“I always start my presentations by letting my audience know that unless you can trace your roots to the Native Americans, your ancestors came from somewhere else. When it comes to African-Americans, we were enslaved. We were in bondage and were void of anything but our labor. To emphasize this severity, we go between the words ‘enslaved’ and ‘slave’, and sometimes the word ‘slave’ is far more appropriate.” – Gwen Ragsdale


There are many iterations and usages of the word ‘slave’ to denote people and their conditions around the globe. Stemming from esclave and also from ‘Slav’, the word was originally used to describe those who are “conquered”. In the 1550s, the word was also defined as “one who has lost the power of resistance to some habit or vice.” Slave-driver, slave-trader, and slave state also became popularized. Yet the word itself has been most prominently used to describe people in captivity, enslaved African people in particular, who had little option in choosing their own collective label. From being grouped together as Africans to Negroes to Colored to Blacks—the last often uncapitalized—new forms of identification, including African-American and POC (and BIPOC), have long been contested. Nonetheless, Black people across the diaspora did not lose the power of resistance—instead, many Black people fought valiantly to define themselves.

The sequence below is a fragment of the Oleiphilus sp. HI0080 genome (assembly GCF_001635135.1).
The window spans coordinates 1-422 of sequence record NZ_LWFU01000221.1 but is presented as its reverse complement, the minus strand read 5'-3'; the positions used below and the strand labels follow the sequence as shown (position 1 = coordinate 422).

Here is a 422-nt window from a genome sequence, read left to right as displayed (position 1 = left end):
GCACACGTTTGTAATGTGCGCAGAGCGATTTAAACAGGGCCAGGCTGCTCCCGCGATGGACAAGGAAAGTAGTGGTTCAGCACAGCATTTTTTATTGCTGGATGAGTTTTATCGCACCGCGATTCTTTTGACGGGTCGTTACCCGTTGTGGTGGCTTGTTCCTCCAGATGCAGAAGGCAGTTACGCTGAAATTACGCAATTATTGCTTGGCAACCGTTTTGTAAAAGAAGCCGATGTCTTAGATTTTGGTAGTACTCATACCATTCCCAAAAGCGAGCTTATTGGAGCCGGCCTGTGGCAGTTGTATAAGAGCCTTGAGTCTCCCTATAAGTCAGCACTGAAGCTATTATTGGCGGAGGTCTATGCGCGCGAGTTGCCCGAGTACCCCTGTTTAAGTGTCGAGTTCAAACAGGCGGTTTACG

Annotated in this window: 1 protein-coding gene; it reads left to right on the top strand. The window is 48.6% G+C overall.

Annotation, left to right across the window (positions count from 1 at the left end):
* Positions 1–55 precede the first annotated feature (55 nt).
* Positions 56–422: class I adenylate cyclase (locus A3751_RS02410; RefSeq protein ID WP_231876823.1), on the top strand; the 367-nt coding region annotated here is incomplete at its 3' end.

This form of redefining the language referring to Black people also extended to individual names. From Malcolm X to Assata Shakur, some Black people have chosen to change their ‘slave name’ to challenge the dominant narrative. In countries like Nigeria, newspapers often have notices where people have changed their names from a colonial viewpoint to their own.